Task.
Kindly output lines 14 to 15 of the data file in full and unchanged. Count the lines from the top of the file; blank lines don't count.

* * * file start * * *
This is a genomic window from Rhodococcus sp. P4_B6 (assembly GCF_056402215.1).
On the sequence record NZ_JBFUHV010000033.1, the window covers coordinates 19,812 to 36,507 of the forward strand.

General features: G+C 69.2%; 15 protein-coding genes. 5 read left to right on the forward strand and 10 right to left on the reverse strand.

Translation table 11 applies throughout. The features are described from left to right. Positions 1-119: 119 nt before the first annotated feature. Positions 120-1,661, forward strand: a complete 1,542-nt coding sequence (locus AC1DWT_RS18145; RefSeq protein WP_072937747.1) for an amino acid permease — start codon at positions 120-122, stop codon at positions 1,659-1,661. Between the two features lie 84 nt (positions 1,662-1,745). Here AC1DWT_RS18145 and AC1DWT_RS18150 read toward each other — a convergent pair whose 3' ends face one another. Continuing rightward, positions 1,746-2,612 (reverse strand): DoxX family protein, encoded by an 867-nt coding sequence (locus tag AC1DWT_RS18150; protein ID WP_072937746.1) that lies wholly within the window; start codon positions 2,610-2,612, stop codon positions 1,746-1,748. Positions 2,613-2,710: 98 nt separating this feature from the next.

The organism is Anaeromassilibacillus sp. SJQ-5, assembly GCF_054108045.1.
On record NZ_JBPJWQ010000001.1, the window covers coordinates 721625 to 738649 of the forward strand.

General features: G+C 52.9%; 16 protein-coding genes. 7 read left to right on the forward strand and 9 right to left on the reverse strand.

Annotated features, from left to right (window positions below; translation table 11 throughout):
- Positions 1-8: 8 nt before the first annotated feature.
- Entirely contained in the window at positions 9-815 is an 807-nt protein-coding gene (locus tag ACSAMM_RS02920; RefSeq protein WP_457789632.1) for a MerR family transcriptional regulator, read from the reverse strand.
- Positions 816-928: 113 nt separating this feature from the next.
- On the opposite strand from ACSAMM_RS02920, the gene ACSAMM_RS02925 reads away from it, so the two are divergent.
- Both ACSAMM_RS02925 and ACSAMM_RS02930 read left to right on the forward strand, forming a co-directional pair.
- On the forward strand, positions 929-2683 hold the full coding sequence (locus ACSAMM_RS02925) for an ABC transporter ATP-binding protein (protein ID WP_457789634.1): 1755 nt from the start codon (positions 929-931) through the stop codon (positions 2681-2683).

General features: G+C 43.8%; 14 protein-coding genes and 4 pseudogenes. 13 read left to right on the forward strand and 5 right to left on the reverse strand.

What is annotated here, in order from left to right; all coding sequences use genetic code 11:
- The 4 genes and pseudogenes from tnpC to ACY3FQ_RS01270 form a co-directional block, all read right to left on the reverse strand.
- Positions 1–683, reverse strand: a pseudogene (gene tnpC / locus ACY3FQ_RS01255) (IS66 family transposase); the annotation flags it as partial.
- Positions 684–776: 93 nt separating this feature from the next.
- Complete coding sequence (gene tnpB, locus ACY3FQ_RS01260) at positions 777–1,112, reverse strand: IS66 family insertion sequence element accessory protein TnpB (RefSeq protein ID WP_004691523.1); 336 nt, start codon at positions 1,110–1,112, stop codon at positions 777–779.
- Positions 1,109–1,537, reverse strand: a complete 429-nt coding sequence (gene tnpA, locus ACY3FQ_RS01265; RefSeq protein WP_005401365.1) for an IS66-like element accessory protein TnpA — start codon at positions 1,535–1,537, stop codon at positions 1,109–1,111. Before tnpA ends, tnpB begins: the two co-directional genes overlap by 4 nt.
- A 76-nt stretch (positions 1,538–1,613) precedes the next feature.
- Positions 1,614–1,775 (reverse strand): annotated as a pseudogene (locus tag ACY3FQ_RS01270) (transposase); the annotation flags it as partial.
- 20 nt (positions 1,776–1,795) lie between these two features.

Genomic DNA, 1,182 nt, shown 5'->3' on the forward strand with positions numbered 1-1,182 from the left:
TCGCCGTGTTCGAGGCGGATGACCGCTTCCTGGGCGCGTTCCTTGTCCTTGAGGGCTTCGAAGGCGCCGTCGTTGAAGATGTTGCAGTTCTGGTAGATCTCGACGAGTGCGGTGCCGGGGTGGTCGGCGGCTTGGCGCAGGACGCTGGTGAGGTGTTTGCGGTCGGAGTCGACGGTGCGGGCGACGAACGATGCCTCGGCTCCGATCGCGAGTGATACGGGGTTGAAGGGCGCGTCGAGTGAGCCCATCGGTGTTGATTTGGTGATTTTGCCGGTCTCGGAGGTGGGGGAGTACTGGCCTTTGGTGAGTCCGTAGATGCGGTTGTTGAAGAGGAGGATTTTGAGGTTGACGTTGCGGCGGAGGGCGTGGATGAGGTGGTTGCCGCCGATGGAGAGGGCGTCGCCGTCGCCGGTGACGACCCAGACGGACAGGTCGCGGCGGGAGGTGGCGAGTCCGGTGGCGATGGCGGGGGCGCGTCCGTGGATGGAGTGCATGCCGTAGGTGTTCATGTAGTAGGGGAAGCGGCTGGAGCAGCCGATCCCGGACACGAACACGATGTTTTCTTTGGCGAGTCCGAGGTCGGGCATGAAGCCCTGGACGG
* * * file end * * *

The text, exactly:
- On the forward strand, positions 929-2683 hold the full coding sequence (locus ACSAMM_RS02925) for an ABC transporter ATP-binding protein (protein ID WP_457789634.1): 1755 nt from the start codon (positions 929-931) through the stop codon (positions 2681-2683).

General features: G+C 43.8%; 14 protein-coding genes and 4 pseudogenes. 13 read left to right on the forward strand and 5 right to left on the reverse strand.